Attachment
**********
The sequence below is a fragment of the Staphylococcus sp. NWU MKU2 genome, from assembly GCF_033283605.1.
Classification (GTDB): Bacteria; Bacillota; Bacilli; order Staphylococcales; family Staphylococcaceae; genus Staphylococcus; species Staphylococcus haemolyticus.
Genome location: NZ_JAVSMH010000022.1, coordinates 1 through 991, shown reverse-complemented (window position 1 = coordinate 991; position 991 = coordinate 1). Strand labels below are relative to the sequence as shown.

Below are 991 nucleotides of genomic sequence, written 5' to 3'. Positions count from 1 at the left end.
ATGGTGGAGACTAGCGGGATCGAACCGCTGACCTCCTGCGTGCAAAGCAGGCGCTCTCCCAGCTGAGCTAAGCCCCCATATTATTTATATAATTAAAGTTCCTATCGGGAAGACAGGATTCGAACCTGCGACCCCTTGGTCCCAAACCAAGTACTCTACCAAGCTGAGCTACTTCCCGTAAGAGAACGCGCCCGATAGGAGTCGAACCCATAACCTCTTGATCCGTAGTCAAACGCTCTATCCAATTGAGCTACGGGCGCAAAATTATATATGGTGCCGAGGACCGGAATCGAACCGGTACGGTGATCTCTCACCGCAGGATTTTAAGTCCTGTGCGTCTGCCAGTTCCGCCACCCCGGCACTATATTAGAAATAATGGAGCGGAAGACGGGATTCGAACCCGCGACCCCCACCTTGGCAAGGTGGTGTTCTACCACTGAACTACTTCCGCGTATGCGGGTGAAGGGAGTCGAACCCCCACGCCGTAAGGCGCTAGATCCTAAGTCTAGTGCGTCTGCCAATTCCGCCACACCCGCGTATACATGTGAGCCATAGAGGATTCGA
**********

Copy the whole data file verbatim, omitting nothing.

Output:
The sequence below is a fragment of the Staphylococcus sp. NWU MKU2 genome, from assembly GCF_033283605.1.
Classification (GTDB): Bacteria; Bacillota; Bacilli; order Staphylococcales; family Staphylococcaceae; genus Staphylococcus; species Staphylococcus haemolyticus.
Genome location: NZ_JAVSMH010000022.1, coordinates 1 through 991, shown reverse-complemented (window position 1 = coordinate 991; position 991 = coordinate 1). Strand labels below are relative to the sequence as shown.

Below are 991 nucleotides of genomic sequence, written 5' to 3'. Positions count from 1 at the left end.
ATGGTGGAGACTAGCGGGATCGAACCGCTGACCTCCTGCGTGCAAAGCAGGCGCTCTCCCAGCTGAGCTAAGCCCCCATATTATTTATATAATTAAAGTTCCTATCGGGAAGACAGGATTCGAACCTGCGACCCCTTGGTCCCAAACCAAGTACTCTACCAAGCTGAGCTACTTCCCGTAAGAGAACGCGCCCGATAGGAGTCGAACCCATAACCTCTTGATCCGTAGTCAAACGCTCTATCCAATTGAGCTACGGGCGCAAAATTATATATGGTGCCGAGGACCGGAATCGAACCGGTACGGTGATCTCTCACCGCAGGATTTTAAGTCCTGTGCGTCTGCCAGTTCCGCCACCCCGGCACTATATTAGAAATAATGGAGCGGAAGACGGGATTCGAACCCGCGACCCCCACCTTGGCAAGGTGGTGTTCTACCACTGAACTACTTCCGCGTATGCGGGTGAAGGGAGTCGAACCCCCACGCCGTAAGGCGCTAGATCCTAAGTCTAGTGCGTCTGCCAATTCCGCCACACCCGCGTATACATGTGAGCCATAGAGGATTCGA